The response to the appeal has been amazing - over £18,000 has now been donated to the fundraising page at www.justgiving.com/witchchildren
If you missed it, you can watch the whole program again or catch two short clips. The incredibly moving program was broadcast last Tuesday from 9-10pm and you can see in our graph how donations started to fly in even before it had ended – the original target of £10,000 was almost reached that night!
This is a brilliant example of a television appeal working in harmony with online fundraising. There was no mention of the fundraising page address in the program, but it was highlighted on the charity’s website. It shows the importance of signposting appeals on your charity’s website to make it easy for people to give online, even if they find out about you offline.
Following up on the appeal, we asked Gary Foxcroft, Programme Director of UK charity Stepping Stones Nigeria, some questions about the reaction to the film’s broadcast.
So many people have been moved by your film – what were the best and the hardest parts of making it?
The best bit was undoubtedly the resounding success of the child rights rally. I’ve been involved in many other protests over the years but none as successful as this. The hardest bit was actually being followed by a film crew everywhere you went. And watching yourself on the screen really isn’t pleasant I can assure you!
What kind of feedback have you had from people who watched the film?
The feedback has been overwhelmingly positive. Before it came out I was very concerned that we may end up being accused of racism or colonialism. However the response from Nigerians and other Africans has been really lovely and I’m so happy that people see this as a humanitarian issue and not simply one of race.
How have you found using Justgiving?
Fantastic! I’m just so relieved that we managed to set the account with you up in time. The response completely overwhelmed us and Justgiving took a massive weight off our shoulders in terms of making it easy for people to donate and support our work. The whole Justgiving team have been nothing but outstanding in the support that they have given us. A truly top class outfit!
How often are you in touch with the children in the film, and the charity working with them in Nigeria?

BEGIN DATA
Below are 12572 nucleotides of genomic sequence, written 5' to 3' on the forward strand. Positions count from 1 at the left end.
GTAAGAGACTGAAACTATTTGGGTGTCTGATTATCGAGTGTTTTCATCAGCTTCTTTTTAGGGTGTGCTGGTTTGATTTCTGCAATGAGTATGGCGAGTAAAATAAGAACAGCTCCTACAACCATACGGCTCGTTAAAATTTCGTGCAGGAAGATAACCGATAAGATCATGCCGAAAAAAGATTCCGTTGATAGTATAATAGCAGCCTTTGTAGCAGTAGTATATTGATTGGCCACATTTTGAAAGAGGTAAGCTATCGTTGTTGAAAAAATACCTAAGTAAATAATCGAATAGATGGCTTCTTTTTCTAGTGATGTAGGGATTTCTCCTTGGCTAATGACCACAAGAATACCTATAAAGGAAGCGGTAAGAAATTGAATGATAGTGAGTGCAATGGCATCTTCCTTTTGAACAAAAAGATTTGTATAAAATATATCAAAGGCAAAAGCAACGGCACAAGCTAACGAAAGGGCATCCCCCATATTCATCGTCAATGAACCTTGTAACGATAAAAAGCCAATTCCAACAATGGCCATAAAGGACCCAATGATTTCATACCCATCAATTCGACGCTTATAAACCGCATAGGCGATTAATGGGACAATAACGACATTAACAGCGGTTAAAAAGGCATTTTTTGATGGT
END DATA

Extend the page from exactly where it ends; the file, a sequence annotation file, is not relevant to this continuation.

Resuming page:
I’m in almost daily contact with the guys at CRARN (the Child Rights and Rehabilitation Network) and quite often speak with the children via the loudspeaker on Sam’s phone.
What practical work is Stepping Stones Nigeria doing right now, and what’s planned for the future?
At the moment we are working hard on making sure the film is as widely watched as possible in Nigeria. It’s a great advocacy tool and we feel it is of great importance that as many people get to watch it as possible. We are also planning a large Prevent Abandonment of Children Today Campaign event in Oron (where Mary was rescued from) in December.
As for the future, well the support we have received on the back of the film will allow us to significantly expand the facilities at the CRARN camp, set up a new street child project in Oron next year and carry out a widespread enlightenment campaign. One thing that I am looking forward to working on is producing our own Nollywood film that portrays the actions of exploitative pastors and ends with them being sent to jail. It’s likely to be called “The Real End of the Wicked”!
What’s the best way for people to help Stepping Stones Nigeria at the moment?
Other than donations, we really need people to pressure the UK government and Nigerian government to act to protect these innocent children. There are online petitions to sign, letters to write to key stakeholders, Facebook groups to join. We need to spread the word about what is happening in Akwa Ibom State and exert as much pressure as we can on the policy makers so that we can put an end to the abuse of these children’s rights.
* * * *
That’s fantastic – thanks for taking the time to speak to us Gary, we wish you all the best in your ongoing work and appeals.